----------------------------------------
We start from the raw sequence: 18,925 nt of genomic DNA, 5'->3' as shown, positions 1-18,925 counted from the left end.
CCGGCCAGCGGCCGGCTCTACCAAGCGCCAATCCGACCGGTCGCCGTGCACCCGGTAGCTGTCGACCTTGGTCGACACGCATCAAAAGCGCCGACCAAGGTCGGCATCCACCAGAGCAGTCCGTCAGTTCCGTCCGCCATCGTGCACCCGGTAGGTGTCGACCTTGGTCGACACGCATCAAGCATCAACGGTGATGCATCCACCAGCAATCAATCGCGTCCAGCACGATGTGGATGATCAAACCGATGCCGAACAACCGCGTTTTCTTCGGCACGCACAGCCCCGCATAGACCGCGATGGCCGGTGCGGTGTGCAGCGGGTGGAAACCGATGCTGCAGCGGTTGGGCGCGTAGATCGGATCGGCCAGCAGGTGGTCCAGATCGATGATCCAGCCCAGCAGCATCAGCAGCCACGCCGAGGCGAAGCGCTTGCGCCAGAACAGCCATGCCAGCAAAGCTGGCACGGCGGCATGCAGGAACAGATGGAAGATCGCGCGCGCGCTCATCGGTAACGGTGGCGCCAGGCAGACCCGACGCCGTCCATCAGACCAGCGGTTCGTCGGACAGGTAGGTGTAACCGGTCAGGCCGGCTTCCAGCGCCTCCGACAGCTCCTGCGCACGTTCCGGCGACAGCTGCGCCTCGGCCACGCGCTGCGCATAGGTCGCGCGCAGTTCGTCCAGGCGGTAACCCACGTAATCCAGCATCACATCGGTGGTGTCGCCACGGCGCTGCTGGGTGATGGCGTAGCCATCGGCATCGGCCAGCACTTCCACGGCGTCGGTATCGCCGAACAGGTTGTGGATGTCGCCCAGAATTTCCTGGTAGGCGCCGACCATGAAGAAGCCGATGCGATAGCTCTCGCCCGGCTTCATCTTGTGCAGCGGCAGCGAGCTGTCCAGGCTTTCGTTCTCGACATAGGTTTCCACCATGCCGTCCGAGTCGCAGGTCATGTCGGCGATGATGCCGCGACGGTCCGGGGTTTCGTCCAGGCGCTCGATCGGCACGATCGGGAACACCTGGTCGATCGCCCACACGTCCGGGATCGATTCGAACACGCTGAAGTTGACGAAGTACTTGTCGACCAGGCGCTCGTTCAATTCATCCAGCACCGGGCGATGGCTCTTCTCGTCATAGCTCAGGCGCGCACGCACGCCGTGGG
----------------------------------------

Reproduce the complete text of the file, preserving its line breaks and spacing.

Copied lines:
We start from the raw sequence: 18,925 nt of genomic DNA, 5'->3' as shown, positions 1-18,925 counted from the left end.
CCGGCCAGCGGCCGGCTCTACCAAGCGCCAATCCGACCGGTCGCCGTGCACCCGGTAGCTGTCGACCTTGGTCGACACGCATCAAAAGCGCCGACCAAGGTCGGCATCCACCAGAGCAGTCCGTCAGTTCCGTCCGCCATCGTGCACCCGGTAGGTGTCGACCTTGGTCGACACGCATCAAGCATCAACGGTGATGCATCCACCAGCAATCAATCGCGTCCAGCACGATGTGGATGATCAAACCGATGCCGAACAACCGCGTTTTCTTCGGCACGCACAGCCCCGCATAGACCGCGATGGCCGGTGCGGTGTGCAGCGGGTGGAAACCGATGCTGCAGCGGTTGGGCGCGTAGATCGGATCGGCCAGCAGGTGGTCCAGATCGATGATCCAGCCCAGCAGCATCAGCAGCCACGCCGAGGCGAAGCGCTTGCGCCAGAACAGCCATGCCAGCAAAGCTGGCACGGCGGCATGCAGGAACAGATGGAAGATCGCGCGCGCGCTCATCGGTAACGGTGGCGCCAGGCAGACCCGACGCCGTCCATCAGACCAGCGGTTCGTCGGACAGGTAGGTGTAACCGGTCAGGCCGGCTTCCAGCGCCTCCGACAGCTCCTGCGCACGTTCCGGCGACAGCTGCGCCTCGGCCACGCGCTGCGCATAGGTCGCGCGCAGTTCGTCCAGGCGGTAACCCACGTAATCCAGCATCACATCGGTGGTGTCGCCACGGCGCTGCTGGGTGATGGCGTAGCCATCGGCATCGGCCAGCACTTCCACGGCGTCGGTATCGCCGAACAGGTTGTGGATGTCGCCCAGAATTTCCTGGTAGGCGCCGACCATGAAGAAGCCGATGCGATAGCTCTCGCCCGGCTTCATCTTGTGCAGCGGCAGCGAGCTGTCCAGGCTTTCGTTCTCGACATAGGTTTCCACCATGCCGTCCGAGTCGCAGGTCATGTCGGCGATGATGCCGCGACGGTCCGGGGTTTCGTCCAGGCGCTCGATCGGCACGATCGGGAACACCTGGTCGATCGCCCACACGTCCGGGATCGATTCGAACACGCTGAAGTTGACGAAGTACTTGTCGACCAGGCGCTCGTTCAATTCATCCAGCACCGGGCGATGGCTCTTCTCGTCATAGCTCAGGCGCGCACGCACGCCGTGGG